Friday, 1 July 2011

The Haptic Cow, Westfield Touchscreen encounter and some interesting research

On Tuesday I went to Haptics Day at the British Library in London.  Haptics is a term which involves the sense of touch and there were several exhibits both on display and available for touching.  If you’re squeamish I wouldn’t read or listen much further, but if you’re a keen Archers fan on BBC Radio4 you will realise that a vet will do a certain procedure with a pregnant cow regarding a check up. 

Passing this knowledge on from vet to student has been rather difficult and the Royal Veterinary College has developed a Haptic cow which resembles the feeling a vet would get in making ‘an examination’ of the animal.  Not only do you get to ‘feel’ the insides of a cow, but the programmer can vary the status of the cow so that the sensor on your finger gives a touch representation of what is going on inside and which would of course be invisible to the vet. 

While waiting for my turn to ‘observe’ the displays, there was a sound of a cow mooing in the lobby of the British Library.  Many a manuscript researcher could have been dreaming of writing a script involving Ruth Archer and the Ambridge vet regarding the state of Bluebell’s insides.  For those of you on Twitter, you may remember I tweeted about this on Tuesday evening. 

Another demonstration of the use of Haptics involved the training of an anaesthetist in delivering an epidural.  If this hurt the patient, a scream could be heard and when it came to my turn one of the students commented that I had done better than an anaesthetist in having delivered a pain free injection at the right point.   I did explain that as a recipient of lumber punctures 10 years ago, I was well aware of being given a needle between the vertebrae. 

A very interesting exhibition and I hope this develops into some benefit for all of us.  Haptics has many applications for making what is unseen accessible by touch.  An obvious application of this would be in the consideration of touch screen information boards and even tablet computers.  Instead of an audio prompt there could be a virtual touch prompt in the same way that Braille gives users an alphabet feel for a word.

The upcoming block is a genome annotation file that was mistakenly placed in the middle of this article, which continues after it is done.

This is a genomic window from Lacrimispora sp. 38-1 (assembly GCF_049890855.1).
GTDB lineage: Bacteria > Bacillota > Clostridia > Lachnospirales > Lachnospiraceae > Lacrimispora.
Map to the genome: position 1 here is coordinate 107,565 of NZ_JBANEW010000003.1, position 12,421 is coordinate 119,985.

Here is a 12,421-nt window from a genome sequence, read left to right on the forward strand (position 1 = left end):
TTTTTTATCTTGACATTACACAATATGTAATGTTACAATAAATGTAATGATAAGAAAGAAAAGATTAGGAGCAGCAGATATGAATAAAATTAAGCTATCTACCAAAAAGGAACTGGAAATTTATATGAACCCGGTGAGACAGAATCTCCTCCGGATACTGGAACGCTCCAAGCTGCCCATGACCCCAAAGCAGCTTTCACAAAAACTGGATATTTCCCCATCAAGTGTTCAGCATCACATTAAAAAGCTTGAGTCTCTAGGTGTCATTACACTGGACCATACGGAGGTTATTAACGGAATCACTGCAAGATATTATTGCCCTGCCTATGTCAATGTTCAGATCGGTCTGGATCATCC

I can’t do Braille but I did ‘run’ into a large touch screen information point at the Westfield Shopping Centre in Shepherds Bush in London.  Getting to Westfield is easy enough as both the London Underground Central Line and London Overground stations are near. 

I drifted into the Westfield Village which is a modern shopping mall, with lots of glass, very metallic and monochromatic.  In fact on late Wednesday afternoon it was surprisingly empty and the absence of colour means it’s difficult to recognise with my limited vision if one is inside or outside a given shop.  The background mood music is pervasive and there were no apparent ‘manned’ help points apart from the touch screen which I enjoyed poking with my finger.  I noticed the screen change but hadn’t a clue what I pressed and didn’t know what the answer was. 

The centre is interesting enough if you’re into retail therapy, but I would prefer central London or one of the suburban high streets any day to this.  It’s obviously relatively safe and traffic free, though it seems to lack a sense of community.  Maybe I was unlucky and visited on an ‘off’ day.

Now here is a bit of encouraging news.  Through Twitter, I have met a research at Loughborough University involved in a study of accessibility for primarily wheelchair users, though of course we all benefit from the tactile markings, crossings and dropped kerbs which make crossing the road safe for us.  The project is called the Free Traveller project ( and the section below has been extracted from information I received from the project leader Christopher Parker:

“The project is the ‘public front’ for an experiment which I am running, researching how different forms of information influence the user in terms of information quality, authority and usability.

...  the aim of the experiment is …  to understand how different forms of information effect the user. However, by choosing a ‘vulnerable’ user group, the results of the experiment will also be useful in influencing accessibility planning…

While blind people were considered as a potential user community since they experience similar (but different) risks when travelling, it was deemed a little too complex for this experiment. This was because while wheelchair users may be easily categorised by the mobility provided by their wheelchair (easy to group participants), it may be difficult to assess the level of visual impairment in a group of participating blind persons. Also, there is a potential complexity with running the experiment online. While I am aware that a good proportion of those registered blind in the UK would be able to access the website successfully, their experience of the information would be partly dependent upon the degree of their visual impairment. This would introduce a hard to verify and control variable, relative to the online experience a wheelchair user may have.

I would however like to point you towards a project which I am involved with, which will hopefully be able to make use of the outcomes from this experiment; Access Advisor. …

At the moment the project is in its infancy, but within 6 months it will be launched properly and is definitely worth following.”